Schiavone must have died almost immediately, because only two months later his prompt executors drew up a contract with Perugino (dated 7 June 1507) (note 7). The contract differed slightly from the will in that a panel painting (‘unum tabulam de lignamine’) rather than a mural was specified. This was to be in Perugino’s own hand (‘de eius manu’), and was to depict, more specifically than the will had described, ‘an image of the glorious Virgin with her Son standing, similar to that of Loreto, with figures of the Blessed Jerome as Cardinal and Saint Francis with the stigmata’. Perugino was to get the woodwork made up at an agreed price of three soldi per foot, and was to use ‘fine colours’ and ‘gold ornaments’. A fee of 47 florins was also to cover a ‘pledula’ (discussed below) with fictive brocade vestments (‘paramentis brochatis’). The contract stipulated that all work was to be concluded by the following September, allowing the painter just under four months for completion. Beyond this deadline, with the exception of justifiable impediments, the fee would have to be returned in full (note 8).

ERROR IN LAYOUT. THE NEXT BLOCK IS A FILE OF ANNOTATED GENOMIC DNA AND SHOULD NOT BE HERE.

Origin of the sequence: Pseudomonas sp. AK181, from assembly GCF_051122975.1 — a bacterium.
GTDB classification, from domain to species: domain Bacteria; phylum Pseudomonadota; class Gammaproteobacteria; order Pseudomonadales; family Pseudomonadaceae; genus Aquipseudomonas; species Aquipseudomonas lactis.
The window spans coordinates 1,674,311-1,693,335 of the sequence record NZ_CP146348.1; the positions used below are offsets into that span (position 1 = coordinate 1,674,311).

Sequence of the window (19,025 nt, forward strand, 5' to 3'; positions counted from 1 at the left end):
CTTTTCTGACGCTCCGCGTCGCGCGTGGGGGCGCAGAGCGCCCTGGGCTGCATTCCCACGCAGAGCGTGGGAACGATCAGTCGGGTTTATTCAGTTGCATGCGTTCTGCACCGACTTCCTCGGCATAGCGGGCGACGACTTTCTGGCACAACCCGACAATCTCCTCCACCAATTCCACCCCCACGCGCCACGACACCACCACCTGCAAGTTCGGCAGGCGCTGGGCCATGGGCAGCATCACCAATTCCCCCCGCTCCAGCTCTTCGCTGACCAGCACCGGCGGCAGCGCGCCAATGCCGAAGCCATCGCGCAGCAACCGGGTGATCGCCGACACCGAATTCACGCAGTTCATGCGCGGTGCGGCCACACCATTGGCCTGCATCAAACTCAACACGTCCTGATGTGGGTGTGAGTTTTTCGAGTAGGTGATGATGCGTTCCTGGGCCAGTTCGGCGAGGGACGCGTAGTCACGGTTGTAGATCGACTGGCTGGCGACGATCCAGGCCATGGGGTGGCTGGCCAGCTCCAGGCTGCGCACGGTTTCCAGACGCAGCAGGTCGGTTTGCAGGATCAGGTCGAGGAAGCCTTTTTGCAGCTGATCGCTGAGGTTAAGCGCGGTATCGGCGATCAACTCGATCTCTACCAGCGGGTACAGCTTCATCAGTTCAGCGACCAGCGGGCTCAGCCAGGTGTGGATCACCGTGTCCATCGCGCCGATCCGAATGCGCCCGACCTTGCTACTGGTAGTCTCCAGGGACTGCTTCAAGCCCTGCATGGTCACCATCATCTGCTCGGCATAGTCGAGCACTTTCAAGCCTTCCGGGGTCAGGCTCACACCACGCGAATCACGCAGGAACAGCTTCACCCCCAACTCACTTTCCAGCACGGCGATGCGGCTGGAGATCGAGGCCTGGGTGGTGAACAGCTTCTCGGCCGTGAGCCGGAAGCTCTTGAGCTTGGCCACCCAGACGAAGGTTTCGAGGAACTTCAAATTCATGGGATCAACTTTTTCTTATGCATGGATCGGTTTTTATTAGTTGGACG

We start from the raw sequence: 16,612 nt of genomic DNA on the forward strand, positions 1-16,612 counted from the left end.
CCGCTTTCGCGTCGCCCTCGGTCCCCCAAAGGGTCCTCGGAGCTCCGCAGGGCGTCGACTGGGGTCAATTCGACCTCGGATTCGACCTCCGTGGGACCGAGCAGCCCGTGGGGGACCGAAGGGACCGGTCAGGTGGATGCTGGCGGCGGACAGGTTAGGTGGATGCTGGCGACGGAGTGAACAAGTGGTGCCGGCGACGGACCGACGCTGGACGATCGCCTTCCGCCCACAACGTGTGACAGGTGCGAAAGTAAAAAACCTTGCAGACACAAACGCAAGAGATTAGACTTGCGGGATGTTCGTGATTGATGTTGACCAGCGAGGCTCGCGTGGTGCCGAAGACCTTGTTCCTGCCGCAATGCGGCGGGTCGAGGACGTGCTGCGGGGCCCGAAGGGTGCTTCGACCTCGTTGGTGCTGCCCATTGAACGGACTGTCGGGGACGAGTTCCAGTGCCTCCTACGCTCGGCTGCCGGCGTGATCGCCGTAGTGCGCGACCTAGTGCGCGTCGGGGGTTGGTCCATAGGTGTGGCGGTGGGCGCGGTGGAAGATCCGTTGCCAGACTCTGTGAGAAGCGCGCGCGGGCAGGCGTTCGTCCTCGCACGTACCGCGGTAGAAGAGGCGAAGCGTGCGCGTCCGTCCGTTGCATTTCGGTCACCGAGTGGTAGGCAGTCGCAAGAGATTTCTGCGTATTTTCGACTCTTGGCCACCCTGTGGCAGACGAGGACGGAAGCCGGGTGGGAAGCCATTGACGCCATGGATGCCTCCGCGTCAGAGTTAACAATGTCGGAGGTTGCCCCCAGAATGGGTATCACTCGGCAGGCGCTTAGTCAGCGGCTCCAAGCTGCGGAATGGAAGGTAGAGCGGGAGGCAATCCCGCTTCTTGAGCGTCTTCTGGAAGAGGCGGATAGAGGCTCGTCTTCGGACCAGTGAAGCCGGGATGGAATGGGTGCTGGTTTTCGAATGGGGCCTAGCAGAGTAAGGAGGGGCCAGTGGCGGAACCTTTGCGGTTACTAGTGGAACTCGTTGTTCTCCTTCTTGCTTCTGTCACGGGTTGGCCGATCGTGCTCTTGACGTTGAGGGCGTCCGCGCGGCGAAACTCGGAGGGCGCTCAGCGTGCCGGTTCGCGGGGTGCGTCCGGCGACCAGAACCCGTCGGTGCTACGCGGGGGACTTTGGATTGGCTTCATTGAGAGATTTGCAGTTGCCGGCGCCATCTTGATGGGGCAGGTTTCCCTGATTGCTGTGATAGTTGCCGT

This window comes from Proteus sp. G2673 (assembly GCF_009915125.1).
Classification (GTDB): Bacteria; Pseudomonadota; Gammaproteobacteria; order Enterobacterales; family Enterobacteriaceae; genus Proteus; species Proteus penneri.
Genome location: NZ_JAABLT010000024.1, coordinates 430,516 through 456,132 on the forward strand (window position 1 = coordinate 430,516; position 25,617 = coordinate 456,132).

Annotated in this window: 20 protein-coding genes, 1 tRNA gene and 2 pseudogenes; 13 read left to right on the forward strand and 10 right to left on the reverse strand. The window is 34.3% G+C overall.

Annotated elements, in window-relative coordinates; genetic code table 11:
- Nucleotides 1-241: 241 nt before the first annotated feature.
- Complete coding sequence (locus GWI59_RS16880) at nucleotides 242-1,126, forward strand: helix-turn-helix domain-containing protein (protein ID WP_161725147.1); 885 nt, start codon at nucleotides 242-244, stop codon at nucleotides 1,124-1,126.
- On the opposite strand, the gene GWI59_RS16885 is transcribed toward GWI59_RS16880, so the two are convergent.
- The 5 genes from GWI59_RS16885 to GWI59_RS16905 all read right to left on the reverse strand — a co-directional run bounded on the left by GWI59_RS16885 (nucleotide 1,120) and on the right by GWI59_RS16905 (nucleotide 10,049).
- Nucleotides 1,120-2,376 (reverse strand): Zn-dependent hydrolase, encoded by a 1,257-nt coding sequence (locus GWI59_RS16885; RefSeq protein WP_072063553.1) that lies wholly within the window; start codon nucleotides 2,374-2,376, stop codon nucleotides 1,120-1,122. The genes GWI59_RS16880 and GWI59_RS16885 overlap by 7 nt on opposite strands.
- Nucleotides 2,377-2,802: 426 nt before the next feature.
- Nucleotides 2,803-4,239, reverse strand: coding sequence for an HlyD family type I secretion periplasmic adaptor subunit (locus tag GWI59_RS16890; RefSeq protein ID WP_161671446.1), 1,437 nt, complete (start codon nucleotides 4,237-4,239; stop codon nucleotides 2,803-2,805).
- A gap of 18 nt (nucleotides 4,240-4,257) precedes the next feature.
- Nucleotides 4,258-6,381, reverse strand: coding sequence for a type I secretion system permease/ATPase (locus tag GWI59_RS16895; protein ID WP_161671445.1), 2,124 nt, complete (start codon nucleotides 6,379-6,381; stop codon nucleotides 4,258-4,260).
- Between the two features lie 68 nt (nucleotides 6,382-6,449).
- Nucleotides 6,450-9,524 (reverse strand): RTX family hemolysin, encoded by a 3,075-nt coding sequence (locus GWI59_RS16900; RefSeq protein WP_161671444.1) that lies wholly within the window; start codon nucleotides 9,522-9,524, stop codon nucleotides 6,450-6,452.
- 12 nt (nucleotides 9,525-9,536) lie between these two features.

The altarpiece was to represent a standing Madonna with the Child in her arms, modelled on that of Loreto, combined with the two named saints in their specific iconographies as cardinal and with the stigmata respectively. In other words it was to be first and foremost a sacra conversazione and not a conventional depiction of the Madonna di Loreto, which in the fifteenth and early sixteenth centuries most often featured the Madonna, with or without her Child, standing beneath a tabernacle with angels supporting the columns (the more familiar iconography of the transportation of the Santa Casa or Holy House only became mainstream in paintings after the turn of the sixteenth century) (note 9). The image of the Virgin then venerated at Loreto was a fourteenth-century carved wooden sculpture of Marchigian manufacture of a standing Virgin holding the Christ Child, both wearing crowns, which had replaced an earlier icon as the principal object of devotion there (fig. 1) (note 10). The sculpture was much replicated in the Marches and Umbria, and the model Schiavone’s heirs had in mind could easily have been a more local cult object in Perugia. For example, a polychrome sculpture attrib- uted to Ambrogio Maitani of a standing Virgin, crowned and carrying the Christ Child (plate 2), attracted intense devotion at the convent of Sant’Agostino and was particularly associated with the feast of the Madonna di Loreto (note 11). Perugino would probably have known this sculpture because the monks of Sant’Agostino commissioned an altarpiece from him for the church in 1502, and it may be no coincidence that the poses of the figures in Perugino’s painting resemble the statue quite closely (more than the Loretan prototype). The pedestal on which the Virgin stands in the painting could well reflect the central group’s loose dependence on a sculptural source. However, the low walled enclosure which Martin Davies suggested might be a further nod towards the Loretan theme of the Holy House frequently appears as a backdrop in other devotional subjects and is unlikely to be specifically related to that iconography (note 12). The motif of the coronation of the Virgin by a pair of angels in the altarpiece, unspecified by the patron or his executors, may derive from similar formulae in woodcut illustrations in early printed books relating the legend of the translation of the Virgin’s Holy House, which had a wide circulation from the late fifteenth century onwards (fig. 2) (note 13).